|[Diff Rcvr Out]||d_i||Data input for interfacing with a differential receiver, which is required for this input.|
The USB device features the following non-data pins.
|External Pins||Internal Signals||Notes|
|sense (VBUS)||sense_i||The sense pin indicates the presence of VBUS from the USB host.|
|[pullup]||dp_pullup_o, dn_pullup_o||When dp_pullup_o or dn_pullup_o asserts a 1.5k pullup resistor should be connected to D+ or D-, respectively. This can be done inside the chip or with an external pin. A permanently connected resistor could be used if the pin flip feature is not needed, but this is not recommended because there is then no way to force the device to appear to unplug. Only one of the pullup signals can be asserted at any time. The selection is based on the |
|[suspend]||suspend_o||The suspend pin indicates to the USB transceiver that a constant idle has been detected on the link and the device is in the Suspend state (see Section 220.127.116.11 of the USB 2.0 specification).|
|[rx_enable]||rx_enable_o||The rx_enable pin turns on/off a differential receiver. It is enabled via a CSR and automatically disabled when the device suspends.|
The USB host will identify itself to the device by enabling the 5V VBUS power. It may do a hard reset of a port by removing and reasserting VBUS (the Linux driver will do this when it finds a port in an inconsistent state or a port that generates errors during enumeration). The IP block detects VBUS through the sense pin. This pin is always an input and should be externally connected to detect the state of the VBUS. Note that this may require a resistor divider or (for USB-C where VBUS can be up to 20V) active level translation to an acceptable voltage for the input pin.
A Full-Speed device identifies itself by providing a 1.5k pullup resistor (to 3.3V) on the D+ line.
The IP block produces a signal
dp_pullup_o that is asserted when this resistor should be presented.
This signal will be asserted whenever the interface is enabled and VBUS is present.
In an FPGA implementation, this signal can drive a 3.3V output pin that is driven high when the signal is asserted and set high impedance when the signal is deasserted, and the output pin used to drive a 1.5k resistor connected on the board to the D+ line.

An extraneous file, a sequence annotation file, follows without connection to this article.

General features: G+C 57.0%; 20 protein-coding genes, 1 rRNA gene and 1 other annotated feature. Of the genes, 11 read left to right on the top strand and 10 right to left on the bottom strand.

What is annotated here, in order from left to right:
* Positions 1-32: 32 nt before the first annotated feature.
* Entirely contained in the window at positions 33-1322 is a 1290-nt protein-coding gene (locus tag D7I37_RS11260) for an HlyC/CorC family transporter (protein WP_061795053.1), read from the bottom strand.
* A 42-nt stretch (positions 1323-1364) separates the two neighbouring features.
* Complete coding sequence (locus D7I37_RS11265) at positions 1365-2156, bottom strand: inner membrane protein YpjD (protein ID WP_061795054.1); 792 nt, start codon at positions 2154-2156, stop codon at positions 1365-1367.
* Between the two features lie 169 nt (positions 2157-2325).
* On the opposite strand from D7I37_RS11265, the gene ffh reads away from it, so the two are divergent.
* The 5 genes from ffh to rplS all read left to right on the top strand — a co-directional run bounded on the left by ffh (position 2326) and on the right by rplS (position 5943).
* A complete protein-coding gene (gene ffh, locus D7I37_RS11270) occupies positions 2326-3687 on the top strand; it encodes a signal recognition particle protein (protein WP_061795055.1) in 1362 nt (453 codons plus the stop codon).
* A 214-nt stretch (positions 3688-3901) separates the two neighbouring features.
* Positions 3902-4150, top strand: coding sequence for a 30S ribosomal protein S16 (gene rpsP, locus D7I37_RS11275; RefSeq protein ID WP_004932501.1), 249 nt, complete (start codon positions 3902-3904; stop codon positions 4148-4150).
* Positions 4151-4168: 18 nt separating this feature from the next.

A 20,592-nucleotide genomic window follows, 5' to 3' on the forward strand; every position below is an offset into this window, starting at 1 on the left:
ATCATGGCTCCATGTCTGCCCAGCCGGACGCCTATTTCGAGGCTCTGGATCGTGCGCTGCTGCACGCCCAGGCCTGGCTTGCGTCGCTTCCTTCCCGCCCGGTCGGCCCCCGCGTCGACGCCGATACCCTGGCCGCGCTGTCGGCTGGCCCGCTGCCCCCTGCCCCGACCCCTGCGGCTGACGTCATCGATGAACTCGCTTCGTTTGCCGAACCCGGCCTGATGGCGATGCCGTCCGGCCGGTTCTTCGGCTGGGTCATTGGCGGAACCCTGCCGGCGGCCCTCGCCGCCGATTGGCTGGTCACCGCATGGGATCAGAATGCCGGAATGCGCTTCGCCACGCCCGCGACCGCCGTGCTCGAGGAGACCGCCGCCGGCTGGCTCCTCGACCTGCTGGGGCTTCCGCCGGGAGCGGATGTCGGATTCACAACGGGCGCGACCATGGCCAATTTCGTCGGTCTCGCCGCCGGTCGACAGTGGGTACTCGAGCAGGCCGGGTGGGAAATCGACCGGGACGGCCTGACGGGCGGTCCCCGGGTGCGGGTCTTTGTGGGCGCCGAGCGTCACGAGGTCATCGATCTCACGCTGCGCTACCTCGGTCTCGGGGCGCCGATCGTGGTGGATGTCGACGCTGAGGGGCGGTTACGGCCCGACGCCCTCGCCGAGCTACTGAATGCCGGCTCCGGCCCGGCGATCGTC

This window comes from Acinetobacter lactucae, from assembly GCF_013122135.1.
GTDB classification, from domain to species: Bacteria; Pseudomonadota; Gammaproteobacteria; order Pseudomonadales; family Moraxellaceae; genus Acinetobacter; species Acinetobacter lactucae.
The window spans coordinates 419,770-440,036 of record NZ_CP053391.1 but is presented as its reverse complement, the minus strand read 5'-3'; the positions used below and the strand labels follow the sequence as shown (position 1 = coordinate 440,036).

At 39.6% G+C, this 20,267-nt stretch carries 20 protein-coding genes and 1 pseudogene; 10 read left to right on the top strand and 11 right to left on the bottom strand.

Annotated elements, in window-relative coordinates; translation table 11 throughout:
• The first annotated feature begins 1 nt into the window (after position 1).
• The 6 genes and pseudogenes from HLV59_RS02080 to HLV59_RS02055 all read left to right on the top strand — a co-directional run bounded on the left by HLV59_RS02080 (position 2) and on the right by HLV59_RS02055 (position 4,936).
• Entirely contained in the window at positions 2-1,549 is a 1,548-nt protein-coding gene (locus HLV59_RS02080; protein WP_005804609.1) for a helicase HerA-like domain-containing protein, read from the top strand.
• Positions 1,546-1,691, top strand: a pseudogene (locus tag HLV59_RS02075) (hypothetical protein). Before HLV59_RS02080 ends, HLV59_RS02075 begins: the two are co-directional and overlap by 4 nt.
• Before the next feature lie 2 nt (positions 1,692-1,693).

Alternatively, it can be used to enable an internal 1.5k pullup on the D+ pin.
This USB device supports the flipping of D+/D-.
pinflip bit in
phy_config is set, the data pins are flipped internally, meaning the 1.5k pullup resistor needs to be on the external D- line.
To control the pullup on the D- line, this USB device features
Of the two pullup signals
dn_pullup_o, only one can be enabled at any time.
As this is a Full-Speed device,
dp_pullup_o, i.e., the pullup on D+ is used by default (
pinflip equals zero).
The USB link has a number of states.
These are detected and reported in
usbstat.link_state and state changes are reported using interrupts.
The FSM implements a subset of the USB device state diagram shown in Figure 9-1 of the USB 2.0 specification.
|Disconnected||The link is disconnected. This is signaled when the VBUS is not driven by the host, which results in the sense input pin being low, or when the user has not connected the pull-up by enabling the interface. An interrupt is raised on entering this state.|
|Powered||The device has been powered as VBUS is being driven by the host and the user has connected the pull-up, but the device has not been reset yet. The link is reset whenever the D+ and D- are both low (an SE0 condition) for an extended period. The host will assert reset for a minimum of 10 ms, but the USB specification allows the device to detect and respond to a reset after 2.5 us. The implementation here will report the reset state and raise an interrupt when the link is in SE0 for 3 us.|
|Powered Suspended||The link is suspended when at idle (a J condition) for more than 3 ms. An interrupt is generated when the suspend is detected and a resume interrupt is generated when the link exits the suspend state. This state is entered, if the device has not been reset yet.|
|Active No SOF||The link has been reset and can begin receiving packets, but no Start-of-Frame packets have yet been seen.|
|Active||The link is active when it is running normally.|
|Suspended||Similar to ‘Powered Suspended’, but the device was in the active state before being suspended.|
|Resuming||The link is awaiting the end of resume signaling before transitioning to the Active No SOF state.|
|Disconnect||VBUS has been lost.|
|Link Reset||The link has been in the SE0 state for 3 us.|
|Link Suspend||The link has been in the J state for more than 3 ms, upon which we have to enter the Suspend state.|
|Link Resume||The link has been driven to a non-J state after being in Suspend. For the case of resuming to active link states, the end of resume signaling has occurred.|
|Host Lost||Signaled using an interrupt if the link is active but a start of frame (SOF) packet has not been received from the host in 4 frames. The host is required to send a SOF packet every 1 ms. This is not an expected condition.|
The USB 2.0 Full-Speed Protocol Engine is provided by the common USB interface code and is, strictly speaking, not part of this USB device module.
At the lowest level of the USB stack the transmit bitstream is serialized, converted to non-return-to-zero inverted (NRZI) encoding with bit-stuffing and sent to the transmitter. The received bitstream is recovered, clock aligned and decoded and has bit-stuffing removed. The recovered clock alignment is used for transmission.